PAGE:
This week’s #throwbackthursday chronicles the final part of field work on the NERC BESS earthworm project in 2013 – hard to believe two years have past since we finished!
Two years ago I was volunteering on yet another week of earthworm sampling on the NERC BESS project, this time in Leicestershire and Dorset. This week features farty mustard solution and an exciting day in an active quarry!
Another county, another field… Last Monday and Tuesday I was again away with the Natural History Museum Soil Biodiversity Group, this time heading up to Leicestershire, for more earthworm sampling. Not as scenic as Somerset, we were sampling in a research farm near Loddington, in addition to myself, Sholto was again volunteering, I also met for the first time Salma and we were joined by Irfaan on Tuesday.
It’s Christmas party season!
I actually am not keen on Christmas or parties, but do try to go along to a few to try and get in the spirit of things, chat with people I haven’t seen for a while and eat free/cheap food and drink. Between the Museum and and various Imperial College departments I have been overwhelmed with invitations and have only been able to attend a few, but I thought I would list some of the others so you can see all the different opportunities for partying at Imperial.
Parties at the Natural History Museum
The Museum has a reputation for boozy parties (although we have to be careful not to upset security and neighbours).
After two poster presentations last week, this week’s #throwbackthursday is a timely look back at the first event I presented at, back in November 2013.
I started species identification of earthworms after attending a course in 2013 which proved very useful when I went on to sample earthworms and other soil animals during my MSc project.
I’ve attended two conferences this week, with different audiences and it’s been tiring! On Tuesday I was the Wildlife Gardening Forum Conference held at the Natural History Museum where I presented a poster on my forthcoming Citizen Science project Earthworm Watch. This conference was a celebration of 10 years of the Wildlife Gardening Forum, a charity for people and organisations interested in wildlife gardening. The next day I was off to Reading University presenting the same poster at the Healthy Soils for a Healthy Life event held by the Soil Research Centre. This event consisted of talks, networking and workshops on the theme of healthy soils – including how we define healthy soils and what indicators we can use. I would have like to have gone on to the National Biodiversity Network (NBN) Conference in York which ran Thursday and Friday, but decided two conferences in a week was enough, I have a PhD to do after all…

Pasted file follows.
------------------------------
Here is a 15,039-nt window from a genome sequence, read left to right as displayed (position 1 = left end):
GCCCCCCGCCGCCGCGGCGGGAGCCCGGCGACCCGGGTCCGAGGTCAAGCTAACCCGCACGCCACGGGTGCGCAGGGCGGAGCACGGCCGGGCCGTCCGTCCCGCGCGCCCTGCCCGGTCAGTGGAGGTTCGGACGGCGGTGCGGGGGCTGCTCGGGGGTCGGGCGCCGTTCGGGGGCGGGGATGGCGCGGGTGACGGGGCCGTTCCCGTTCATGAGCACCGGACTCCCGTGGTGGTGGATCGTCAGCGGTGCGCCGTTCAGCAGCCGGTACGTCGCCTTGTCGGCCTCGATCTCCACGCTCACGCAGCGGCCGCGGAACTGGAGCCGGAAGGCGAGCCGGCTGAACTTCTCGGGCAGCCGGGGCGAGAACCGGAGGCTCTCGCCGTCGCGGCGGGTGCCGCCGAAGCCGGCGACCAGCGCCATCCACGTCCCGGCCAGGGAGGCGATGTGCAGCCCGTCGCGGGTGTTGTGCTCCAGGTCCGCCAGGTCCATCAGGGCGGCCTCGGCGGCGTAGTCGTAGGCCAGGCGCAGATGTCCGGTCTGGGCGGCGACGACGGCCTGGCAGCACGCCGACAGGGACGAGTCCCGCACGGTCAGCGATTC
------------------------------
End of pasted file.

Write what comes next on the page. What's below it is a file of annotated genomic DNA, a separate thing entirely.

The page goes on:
Thankfully Twitter allowed me to view the NBN Conference as it happened using #nbnconf15
Check out my Storify of Tweets from the Wildlife Gardening Forum Conference:
And from the Healthy Soils event:
Over one year into my PhD now, and I had been hoping to blog a little reflection on this but things have been rather hectic! Instead here is a look back to some more earthworm fieldwork I volunteered on in November 2013, digging holes in Somerset and Berkshire.
For eight days in November I returned for more earthworm survey work with the Natural History Museum Soil Biodiversity Group, this time in Somerset and Berkshire. A small team of volunteers this time, just myself and long-time SBG volunteer Irfaan, travelled first to the Somerset site to continue work started the previous week.
Just in time for UK Fungus Day this week’s #throwbackthursday looks back at a training course on the identification of fungi I attended in October 2013.
The day after the PREDICTS Symposium it was the Science and Solutions for a Changing Planet (SSCP) DTP Conference 2015, in the same venue at the Natural History Museum! I got up early to help set up at the Museum and welcome delegates. This Conference was for members of the DTP and showcased our work with talks, a three minute thesis competition and poster session. The three minute thesis competition was a challenge to explain our theses to the audience in just three minutes using one static slide with a prize for the audience and judges’ favourite.
Check the Grantham Institute’s Storify for more Tweets from the event: SSCP DTP Conference